CRAIG GILBERT, MILWAUKEE JOURNAL SENTINEL: I think it's a perfect battleground state. No states have tracked the national results more closely than Wisconsin and Iowa in the last three cycles. And it was only decided by two-tenths of a percentage point in 2000.
You mentioned jobs. It's not just that Wisconsin has lost 80,000 manufacturing jobs, but it's more dependent on manufacturing for employment than any other state but Indiana. So there are issues that actually resonate on both sides in this race, and jobs is one, and taxes is another.
CROWLEY: And I take it that the taxes favor the president and the jobs favor Kerry? Is that a fair split?
GILBERT: Absolutely. I think -- I mean, we're seeing in obviously in the reelection ads for President Bush a huge emphasis on taxes. They're going after Kerry on taxes.
Wisconsin is one of those upper Midwestern states where people pay very, very high taxes. And there's always a certain amount of discontent over that. We've seen that at the local and state level in Wisconsin politic in recent years, where Republicans (UNINTELLIGIBLE) normally Democratic areas.
CROWLEY: You know, it's strange to me that a state can lose 80,000 jobs and the president can still sustain 2000 era popularity there. Why is that?
GILBERT: Well, it's all relative. I mean, it's even-Steven. That's been the rent history of the state.
Now, if you look at the unemployment rate, Wisconsin's unemployment rate is actually better than the national unemployment rate. It's really the manufacturing sector that's been hit hard. And I think that is definitely taking a toll on the president politically.
But, again, he's got opportunities on taxes. I think the war issue, it's too soon to tell how that's going to play out in the state. I think we're seeing nationally and in Wisconsin the degree of polarization, where they're really fighting over a small number of votes, which means it's going to be close either way.
CROWLEY: It sounds to me like Wisconsin could be Florida 2004. GILBERT: Well, I think -- the way I look at it, if you take Wisconsin, Iowa and Minnesota, the three states that were collectively decided by about a percentage point in 2000 for Al Gore, that is 27 electoral votes, which is Florida.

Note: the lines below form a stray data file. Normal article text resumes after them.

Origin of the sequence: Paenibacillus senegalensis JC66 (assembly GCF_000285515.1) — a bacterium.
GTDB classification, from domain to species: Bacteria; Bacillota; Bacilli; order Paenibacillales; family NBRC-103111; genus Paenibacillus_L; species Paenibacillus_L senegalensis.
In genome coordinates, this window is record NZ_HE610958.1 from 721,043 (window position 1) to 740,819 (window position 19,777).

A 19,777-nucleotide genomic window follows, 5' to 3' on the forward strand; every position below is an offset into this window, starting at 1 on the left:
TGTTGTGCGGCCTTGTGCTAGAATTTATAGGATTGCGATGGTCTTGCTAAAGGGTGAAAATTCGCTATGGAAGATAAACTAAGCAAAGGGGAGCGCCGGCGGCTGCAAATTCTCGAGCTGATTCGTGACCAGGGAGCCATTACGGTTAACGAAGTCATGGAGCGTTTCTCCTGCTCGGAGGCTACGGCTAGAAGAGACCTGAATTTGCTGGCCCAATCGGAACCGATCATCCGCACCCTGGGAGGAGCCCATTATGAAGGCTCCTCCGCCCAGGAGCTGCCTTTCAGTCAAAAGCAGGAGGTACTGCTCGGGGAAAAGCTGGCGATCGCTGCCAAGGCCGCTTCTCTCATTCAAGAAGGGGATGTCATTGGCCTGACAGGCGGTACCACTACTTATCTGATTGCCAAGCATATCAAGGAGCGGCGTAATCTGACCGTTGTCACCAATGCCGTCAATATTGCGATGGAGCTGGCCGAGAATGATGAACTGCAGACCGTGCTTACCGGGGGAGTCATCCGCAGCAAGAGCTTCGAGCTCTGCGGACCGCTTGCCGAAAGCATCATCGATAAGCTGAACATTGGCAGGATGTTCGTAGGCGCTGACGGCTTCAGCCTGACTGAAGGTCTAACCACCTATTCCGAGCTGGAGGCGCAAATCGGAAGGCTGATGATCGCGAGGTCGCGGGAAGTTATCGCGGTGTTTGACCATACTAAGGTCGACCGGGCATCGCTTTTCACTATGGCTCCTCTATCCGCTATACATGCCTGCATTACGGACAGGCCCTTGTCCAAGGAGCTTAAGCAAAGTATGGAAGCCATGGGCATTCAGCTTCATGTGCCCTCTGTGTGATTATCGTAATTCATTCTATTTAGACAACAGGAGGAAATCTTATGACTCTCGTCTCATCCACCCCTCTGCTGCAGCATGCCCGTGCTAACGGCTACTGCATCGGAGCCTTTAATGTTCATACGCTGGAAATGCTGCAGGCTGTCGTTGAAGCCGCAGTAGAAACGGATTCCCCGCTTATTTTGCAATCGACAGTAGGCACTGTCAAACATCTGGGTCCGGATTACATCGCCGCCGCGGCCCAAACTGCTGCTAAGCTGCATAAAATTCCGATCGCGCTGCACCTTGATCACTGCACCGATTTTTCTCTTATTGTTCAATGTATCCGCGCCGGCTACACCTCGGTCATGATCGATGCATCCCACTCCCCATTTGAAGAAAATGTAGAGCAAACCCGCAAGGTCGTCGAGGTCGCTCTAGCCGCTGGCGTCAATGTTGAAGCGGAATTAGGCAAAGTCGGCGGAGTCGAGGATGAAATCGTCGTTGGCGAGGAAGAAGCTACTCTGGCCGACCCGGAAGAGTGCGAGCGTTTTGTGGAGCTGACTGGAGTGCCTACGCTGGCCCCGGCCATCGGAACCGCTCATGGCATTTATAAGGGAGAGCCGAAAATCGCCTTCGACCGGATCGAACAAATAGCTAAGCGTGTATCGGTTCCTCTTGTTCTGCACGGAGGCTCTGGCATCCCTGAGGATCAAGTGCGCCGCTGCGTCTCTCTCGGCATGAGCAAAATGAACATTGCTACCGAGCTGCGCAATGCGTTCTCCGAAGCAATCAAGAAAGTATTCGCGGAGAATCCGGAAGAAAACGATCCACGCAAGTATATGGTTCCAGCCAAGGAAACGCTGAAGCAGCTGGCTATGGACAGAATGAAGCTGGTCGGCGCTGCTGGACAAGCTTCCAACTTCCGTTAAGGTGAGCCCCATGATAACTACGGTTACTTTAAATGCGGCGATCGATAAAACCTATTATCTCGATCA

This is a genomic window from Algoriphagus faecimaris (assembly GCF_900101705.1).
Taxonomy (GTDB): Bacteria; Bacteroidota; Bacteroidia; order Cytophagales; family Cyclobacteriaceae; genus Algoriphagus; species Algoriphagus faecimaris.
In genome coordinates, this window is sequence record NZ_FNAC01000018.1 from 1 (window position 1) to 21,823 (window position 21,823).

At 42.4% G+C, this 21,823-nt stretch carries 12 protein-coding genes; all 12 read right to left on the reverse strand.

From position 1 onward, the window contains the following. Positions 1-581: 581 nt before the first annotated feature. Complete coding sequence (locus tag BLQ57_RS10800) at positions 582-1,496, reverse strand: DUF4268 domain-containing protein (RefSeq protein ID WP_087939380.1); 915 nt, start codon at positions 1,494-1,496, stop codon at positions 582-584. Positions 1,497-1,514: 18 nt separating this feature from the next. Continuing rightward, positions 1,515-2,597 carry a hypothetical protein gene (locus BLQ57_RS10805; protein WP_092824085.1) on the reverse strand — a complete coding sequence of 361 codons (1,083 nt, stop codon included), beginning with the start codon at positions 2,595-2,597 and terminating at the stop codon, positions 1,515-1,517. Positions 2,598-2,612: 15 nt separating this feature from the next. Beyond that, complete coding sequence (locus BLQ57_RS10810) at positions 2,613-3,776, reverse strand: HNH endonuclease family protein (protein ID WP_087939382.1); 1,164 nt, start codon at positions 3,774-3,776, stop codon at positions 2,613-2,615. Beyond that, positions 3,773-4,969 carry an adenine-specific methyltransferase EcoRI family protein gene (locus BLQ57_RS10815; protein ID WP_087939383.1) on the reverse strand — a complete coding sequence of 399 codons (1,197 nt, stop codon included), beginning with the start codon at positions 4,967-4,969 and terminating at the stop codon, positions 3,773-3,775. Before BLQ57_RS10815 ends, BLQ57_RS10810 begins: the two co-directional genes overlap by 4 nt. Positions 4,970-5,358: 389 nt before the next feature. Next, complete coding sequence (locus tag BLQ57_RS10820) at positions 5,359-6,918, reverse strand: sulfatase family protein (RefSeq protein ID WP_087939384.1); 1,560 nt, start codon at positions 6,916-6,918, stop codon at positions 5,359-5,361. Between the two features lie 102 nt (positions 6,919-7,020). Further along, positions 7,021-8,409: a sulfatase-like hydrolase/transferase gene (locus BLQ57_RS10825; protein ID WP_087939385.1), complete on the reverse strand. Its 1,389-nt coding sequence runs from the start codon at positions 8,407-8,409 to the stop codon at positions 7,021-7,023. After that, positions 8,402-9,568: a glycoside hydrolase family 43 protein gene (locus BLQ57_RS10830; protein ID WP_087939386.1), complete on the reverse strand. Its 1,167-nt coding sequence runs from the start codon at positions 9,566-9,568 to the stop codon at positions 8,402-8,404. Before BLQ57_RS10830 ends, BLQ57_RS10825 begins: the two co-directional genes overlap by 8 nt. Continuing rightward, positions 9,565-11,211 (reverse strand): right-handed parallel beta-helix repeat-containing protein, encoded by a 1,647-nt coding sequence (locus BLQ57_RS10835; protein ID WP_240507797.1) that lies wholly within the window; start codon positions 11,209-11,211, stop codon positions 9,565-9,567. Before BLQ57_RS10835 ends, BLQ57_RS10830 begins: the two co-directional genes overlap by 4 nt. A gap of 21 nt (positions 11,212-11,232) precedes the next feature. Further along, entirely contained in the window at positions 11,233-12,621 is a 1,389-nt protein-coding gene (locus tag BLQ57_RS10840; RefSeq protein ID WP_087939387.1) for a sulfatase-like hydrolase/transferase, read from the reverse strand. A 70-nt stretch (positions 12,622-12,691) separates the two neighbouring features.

CROWLEY: Wow. So we all need to head to the Midwest, which we kind of knew all along.
GILBERT: Well, the other thing about those states is that they're at the top of the potential pick-up list for Republican because they all did go to Gore in 2000. It's vital for the Democrats in any kind of scenario you can pick for them to hold on to those states. But if -- consequently, if George Bush can pick up any one of those states, it's a real, real blow to the other side.
CROWLEY: Craig Gilbert, Milwaukee Journal Sentinel newspaper, thank you very much.
GILBERT: Thank you.
CROWLEY: Come back. We'll be talking about Wisconsin a lot.
GILBERT: I'm sure.
CROWLEY: President Bush is expected to make some comments soon about the 9/11 Commission and National Security Adviser Condoleezza Rice. Coming up, we'll have more on the political and policy aspects of today's White House reversal.
Also ahead, both parties' efforts to squeeze some extra political mileage out of high gas prices.
And if there's a punk rock vote, you can bet someone's trying to tap in.
ANNOUNCER: A White House reversal over Condoleezza Rice. But the battle over Richard Clarke's comments continues. Two senators with very different views face off.
The politics of preemptive strikes.